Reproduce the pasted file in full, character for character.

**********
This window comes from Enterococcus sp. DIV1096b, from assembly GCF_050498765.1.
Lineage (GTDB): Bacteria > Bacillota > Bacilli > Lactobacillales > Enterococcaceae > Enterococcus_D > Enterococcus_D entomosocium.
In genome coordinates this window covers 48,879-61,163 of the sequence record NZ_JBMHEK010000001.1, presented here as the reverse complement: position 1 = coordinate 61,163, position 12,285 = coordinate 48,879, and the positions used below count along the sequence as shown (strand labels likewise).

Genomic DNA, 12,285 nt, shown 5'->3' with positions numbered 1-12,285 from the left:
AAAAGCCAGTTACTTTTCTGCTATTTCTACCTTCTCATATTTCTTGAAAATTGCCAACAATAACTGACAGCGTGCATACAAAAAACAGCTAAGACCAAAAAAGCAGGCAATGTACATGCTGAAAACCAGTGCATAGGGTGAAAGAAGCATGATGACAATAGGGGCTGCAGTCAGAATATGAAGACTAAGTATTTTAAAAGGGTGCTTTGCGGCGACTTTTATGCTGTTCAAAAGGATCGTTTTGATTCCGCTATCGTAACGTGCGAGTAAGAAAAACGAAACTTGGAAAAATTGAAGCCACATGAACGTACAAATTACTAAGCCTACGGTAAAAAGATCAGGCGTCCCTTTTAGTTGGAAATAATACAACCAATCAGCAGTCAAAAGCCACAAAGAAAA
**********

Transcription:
This window comes from Enterococcus sp. DIV1096b, from assembly GCF_050498765.1.
Lineage (GTDB): Bacteria > Bacillota > Bacilli > Lactobacillales > Enterococcaceae > Enterococcus_D > Enterococcus_D entomosocium.
In genome coordinates this window covers 48,879-61,163 of the sequence record NZ_JBMHEK010000001.1, presented here as the reverse complement: position 1 = coordinate 61,163, position 12,285 = coordinate 48,879, and the positions used below count along the sequence as shown (strand labels likewise).

Genomic DNA, 12,285 nt, shown 5'->3' with positions numbered 1-12,285 from the left:
AAAAGCCAGTTACTTTTCTGCTATTTCTACCTTCTCATATTTCTTGAAAATTGCCAACAATAACTGACAGCGTGCATACAAAAAACAGCTAAGACCAAAAAAGCAGGCAATGTACATGCTGAAAACCAGTGCATAGGGTGAAAGAAGCATGATGACAATAGGGGCTGCAGTCAGAATATGAAGACTAAGTATTTTAAAAGGGTGCTTTGCGGCGACTTTTATGCTGTTCAAAAGGATCGTTTTGATTCCGCTATCGTAACGTGCGAGTAAGAAAAACGAAACTTGGAAAAATTGAAGCCACATGAACGTACAAATTACTAAGCCTACGGTAAAAAGATCAGGCGTCCCTTTTAGTTGGAAATAATACAACCAATCAGCAGTCAAAAGCCACAAAGAAAA